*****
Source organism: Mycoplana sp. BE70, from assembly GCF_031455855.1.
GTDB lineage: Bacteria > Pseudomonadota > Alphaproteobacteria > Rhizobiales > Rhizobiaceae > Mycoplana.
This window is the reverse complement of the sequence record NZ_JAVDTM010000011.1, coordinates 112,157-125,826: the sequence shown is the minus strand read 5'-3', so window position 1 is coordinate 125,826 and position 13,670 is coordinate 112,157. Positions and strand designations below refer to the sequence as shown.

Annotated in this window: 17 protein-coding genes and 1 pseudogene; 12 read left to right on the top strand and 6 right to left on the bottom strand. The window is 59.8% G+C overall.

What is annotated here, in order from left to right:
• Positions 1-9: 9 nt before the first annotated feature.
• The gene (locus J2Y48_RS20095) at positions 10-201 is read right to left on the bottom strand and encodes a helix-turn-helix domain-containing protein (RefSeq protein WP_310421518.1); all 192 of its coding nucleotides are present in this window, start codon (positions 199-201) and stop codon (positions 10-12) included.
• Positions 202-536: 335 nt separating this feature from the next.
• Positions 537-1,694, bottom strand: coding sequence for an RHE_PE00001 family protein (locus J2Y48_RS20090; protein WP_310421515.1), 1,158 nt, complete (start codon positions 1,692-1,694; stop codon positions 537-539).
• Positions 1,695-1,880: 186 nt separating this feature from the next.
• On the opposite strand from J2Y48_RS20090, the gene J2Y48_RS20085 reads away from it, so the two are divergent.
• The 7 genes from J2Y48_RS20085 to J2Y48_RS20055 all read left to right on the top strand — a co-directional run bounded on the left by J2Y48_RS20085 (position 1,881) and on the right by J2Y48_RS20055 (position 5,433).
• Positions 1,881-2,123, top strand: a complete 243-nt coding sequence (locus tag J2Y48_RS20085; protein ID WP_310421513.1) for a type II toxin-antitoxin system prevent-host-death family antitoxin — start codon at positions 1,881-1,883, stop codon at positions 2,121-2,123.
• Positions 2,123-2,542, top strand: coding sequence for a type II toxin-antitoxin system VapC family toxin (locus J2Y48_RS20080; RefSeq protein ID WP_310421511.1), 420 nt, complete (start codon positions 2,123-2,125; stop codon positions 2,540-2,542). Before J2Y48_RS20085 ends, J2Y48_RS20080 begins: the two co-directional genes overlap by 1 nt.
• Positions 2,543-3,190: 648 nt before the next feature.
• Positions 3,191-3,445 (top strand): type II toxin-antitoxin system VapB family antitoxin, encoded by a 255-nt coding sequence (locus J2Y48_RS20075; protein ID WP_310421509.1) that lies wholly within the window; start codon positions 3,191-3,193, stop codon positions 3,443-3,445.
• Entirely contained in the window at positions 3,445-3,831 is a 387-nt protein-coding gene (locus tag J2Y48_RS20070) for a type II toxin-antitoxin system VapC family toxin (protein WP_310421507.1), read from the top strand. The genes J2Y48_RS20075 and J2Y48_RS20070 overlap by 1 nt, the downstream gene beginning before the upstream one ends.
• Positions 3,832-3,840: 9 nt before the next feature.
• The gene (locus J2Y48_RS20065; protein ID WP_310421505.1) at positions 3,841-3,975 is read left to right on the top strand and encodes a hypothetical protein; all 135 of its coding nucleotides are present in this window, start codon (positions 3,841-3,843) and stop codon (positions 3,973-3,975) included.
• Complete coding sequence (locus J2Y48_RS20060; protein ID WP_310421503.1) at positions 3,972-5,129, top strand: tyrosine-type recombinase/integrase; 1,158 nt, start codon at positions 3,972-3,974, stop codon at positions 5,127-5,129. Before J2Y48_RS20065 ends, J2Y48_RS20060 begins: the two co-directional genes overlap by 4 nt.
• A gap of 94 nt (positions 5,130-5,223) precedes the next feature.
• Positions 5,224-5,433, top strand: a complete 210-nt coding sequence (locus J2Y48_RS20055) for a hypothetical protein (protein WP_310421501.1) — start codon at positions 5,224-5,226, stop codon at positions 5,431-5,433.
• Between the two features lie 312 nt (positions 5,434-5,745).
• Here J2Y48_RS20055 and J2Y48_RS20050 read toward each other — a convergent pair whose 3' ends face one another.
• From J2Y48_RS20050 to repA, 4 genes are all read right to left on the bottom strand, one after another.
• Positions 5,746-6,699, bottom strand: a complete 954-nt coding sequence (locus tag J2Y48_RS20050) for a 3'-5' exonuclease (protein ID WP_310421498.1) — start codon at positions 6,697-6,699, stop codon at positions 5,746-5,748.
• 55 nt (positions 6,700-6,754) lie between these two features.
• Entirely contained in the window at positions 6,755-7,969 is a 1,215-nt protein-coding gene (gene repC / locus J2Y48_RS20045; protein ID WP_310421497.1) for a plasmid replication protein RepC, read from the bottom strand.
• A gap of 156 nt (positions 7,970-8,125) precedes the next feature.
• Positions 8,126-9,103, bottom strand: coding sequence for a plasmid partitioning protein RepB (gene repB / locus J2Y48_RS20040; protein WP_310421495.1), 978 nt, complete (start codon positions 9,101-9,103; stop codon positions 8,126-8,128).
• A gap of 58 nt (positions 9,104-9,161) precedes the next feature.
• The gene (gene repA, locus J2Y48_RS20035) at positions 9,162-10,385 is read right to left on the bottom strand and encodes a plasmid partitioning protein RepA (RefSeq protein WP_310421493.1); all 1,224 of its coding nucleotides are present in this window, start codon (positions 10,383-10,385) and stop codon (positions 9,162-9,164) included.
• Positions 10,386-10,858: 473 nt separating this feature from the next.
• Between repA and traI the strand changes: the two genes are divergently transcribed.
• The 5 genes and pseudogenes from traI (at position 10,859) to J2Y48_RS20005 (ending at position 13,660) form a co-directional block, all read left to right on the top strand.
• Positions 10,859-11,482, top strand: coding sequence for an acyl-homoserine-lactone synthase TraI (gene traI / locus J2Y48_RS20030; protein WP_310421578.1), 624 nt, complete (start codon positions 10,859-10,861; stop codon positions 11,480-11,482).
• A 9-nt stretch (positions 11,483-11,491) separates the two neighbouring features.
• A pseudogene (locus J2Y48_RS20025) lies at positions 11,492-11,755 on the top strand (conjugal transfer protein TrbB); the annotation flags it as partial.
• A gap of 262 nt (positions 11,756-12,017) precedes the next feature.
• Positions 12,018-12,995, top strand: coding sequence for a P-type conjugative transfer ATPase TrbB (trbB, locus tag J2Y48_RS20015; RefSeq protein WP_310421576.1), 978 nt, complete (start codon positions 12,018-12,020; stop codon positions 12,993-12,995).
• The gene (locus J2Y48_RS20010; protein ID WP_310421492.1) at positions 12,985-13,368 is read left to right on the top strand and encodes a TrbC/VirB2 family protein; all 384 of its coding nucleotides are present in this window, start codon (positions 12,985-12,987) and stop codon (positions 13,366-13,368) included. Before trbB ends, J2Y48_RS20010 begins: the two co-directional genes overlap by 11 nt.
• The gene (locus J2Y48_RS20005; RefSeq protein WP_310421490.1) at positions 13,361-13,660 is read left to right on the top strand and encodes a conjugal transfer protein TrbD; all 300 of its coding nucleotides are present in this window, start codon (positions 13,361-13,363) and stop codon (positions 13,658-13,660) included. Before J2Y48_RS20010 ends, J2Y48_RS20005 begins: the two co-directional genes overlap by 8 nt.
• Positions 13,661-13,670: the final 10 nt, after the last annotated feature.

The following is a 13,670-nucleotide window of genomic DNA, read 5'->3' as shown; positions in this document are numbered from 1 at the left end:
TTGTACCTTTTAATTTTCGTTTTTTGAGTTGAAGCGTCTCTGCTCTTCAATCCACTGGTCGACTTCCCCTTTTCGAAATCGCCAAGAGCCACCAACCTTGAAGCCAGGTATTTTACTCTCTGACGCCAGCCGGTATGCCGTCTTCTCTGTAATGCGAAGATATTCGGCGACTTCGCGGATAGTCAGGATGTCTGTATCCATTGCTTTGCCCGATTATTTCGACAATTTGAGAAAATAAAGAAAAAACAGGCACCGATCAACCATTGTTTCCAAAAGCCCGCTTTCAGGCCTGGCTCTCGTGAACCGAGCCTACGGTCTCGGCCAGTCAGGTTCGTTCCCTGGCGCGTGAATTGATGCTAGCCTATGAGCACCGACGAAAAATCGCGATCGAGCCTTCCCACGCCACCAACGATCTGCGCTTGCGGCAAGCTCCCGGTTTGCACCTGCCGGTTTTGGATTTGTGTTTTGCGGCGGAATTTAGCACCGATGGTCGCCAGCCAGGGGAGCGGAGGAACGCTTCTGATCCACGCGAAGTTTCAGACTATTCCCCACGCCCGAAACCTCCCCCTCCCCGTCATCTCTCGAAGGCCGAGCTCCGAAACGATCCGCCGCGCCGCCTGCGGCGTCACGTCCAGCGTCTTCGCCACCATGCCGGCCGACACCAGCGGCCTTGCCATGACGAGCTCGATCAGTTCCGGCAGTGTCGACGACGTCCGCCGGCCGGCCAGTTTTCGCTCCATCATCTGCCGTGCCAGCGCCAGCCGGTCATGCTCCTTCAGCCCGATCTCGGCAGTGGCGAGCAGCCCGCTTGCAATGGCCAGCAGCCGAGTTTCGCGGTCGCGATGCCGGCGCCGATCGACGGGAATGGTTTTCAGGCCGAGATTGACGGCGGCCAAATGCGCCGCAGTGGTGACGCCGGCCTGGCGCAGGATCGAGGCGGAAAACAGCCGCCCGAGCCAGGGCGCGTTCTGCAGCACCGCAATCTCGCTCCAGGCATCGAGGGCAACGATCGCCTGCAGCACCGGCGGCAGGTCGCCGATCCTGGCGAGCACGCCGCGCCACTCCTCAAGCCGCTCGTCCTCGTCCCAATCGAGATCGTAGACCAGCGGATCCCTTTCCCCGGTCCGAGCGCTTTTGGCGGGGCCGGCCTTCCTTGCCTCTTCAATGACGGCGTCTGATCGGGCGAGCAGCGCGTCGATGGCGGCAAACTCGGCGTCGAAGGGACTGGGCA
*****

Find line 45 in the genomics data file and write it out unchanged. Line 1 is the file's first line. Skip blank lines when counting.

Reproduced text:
TTGTACCTTTTAATTTTCGTTTTTTGAGTTGAAGCGTCTCTGCTCTTCAATCCACTGGTCGACTTCCCCTTTTCGAAATCGCCAAGAGCCACCAACCTTGAAGCCAGGTATTTTACTCTCTGACGCCAGCCGGTATGCCGTCTTCTCTGTAATGCGAAGATATTCGGCGACTTCGCGGATAGTCAGGATGTCTGTATCCATTGCTTTGCCCGATTATTTCGACAATTTGAGAAAATAAAGAAAAAACAGGCACCGATCAACCATTGTTTCCAAAAGCCCGCTTTCAGGCCTGGCTCTCGTGAACCGAGCCTACGGTCTCGGCCAGTCAGGTTCGTTCCCTGGCGCGTGAATTGATGCTAGCCTATGAGCACCGACGAAAAATCGCGATCGAGCCTTCCCACGCCACCAACGATCTGCGCTTGCGGCAAGCTCCCGGTTTGCACCTGCCGGTTTTGGATTTGTGTTTTGCGGCGGAATTTAGCACCGATGGTCGCCAGCCAGGGGAGCGGAGGAACGCTTCTGATCCACGCGAAGTTTCAGACTATTCCCCACGCCCGAAACCTCCCCCTCCCCGTCATCTCTCGAAGGCCGAGCTCCGAAACGATCCGCCGCGCCGCCTGCGGCGTCACGTCCAGCGTCTTCGCCACCATGCCGGCCGACACCAGCGGCCTTGCCATGACGAGCTCGATCAGTTCCGGCAGTGTCGACGACGTCCGCCGGCCGGCCAGTTTTCGCTCCATCATCTGCCGTGCCAGCGCCAGCCGGTCATGCTCCTTCAGCCCGATCTCGGCAGTGGCGAGCAGCCCGCTTGCAATGGCCAGCAGCCGAGTTTCGCGGTCGCGATGCCGGCGCCGATCGACGGGAATGGTTTTCAGGCCGAGATTGACGGCGGCCAAATGCGCCGCAGTGGTGACGCCGGCCTGGCGCAGGATCGAGGCGGAAAACAGCCGCCCGAGCCAGGGCGCGTTCTGCAGCACCGCAATCTCGCTCCAGGCATCGAGGGCAACGATCGCCTGCAGCACCGGCGGCAGGTCGCCGATCCTGGCGAGCACGCCGCGCCACTCCTCAAGCCGCTCGTCCTCGTCCCAATCGAGATCGTAGACCAGCGGATCCCTTTCCCCGGTCCGAGCGCTTTTGGCGGGGCCGGCCTTCCTTGCCTCTTCAATGACGGCGTCTGATCGGGCGAGCAGCGCGTCGATGGCGGCAAACTCGGCGTCGAAGGGACTGGGCA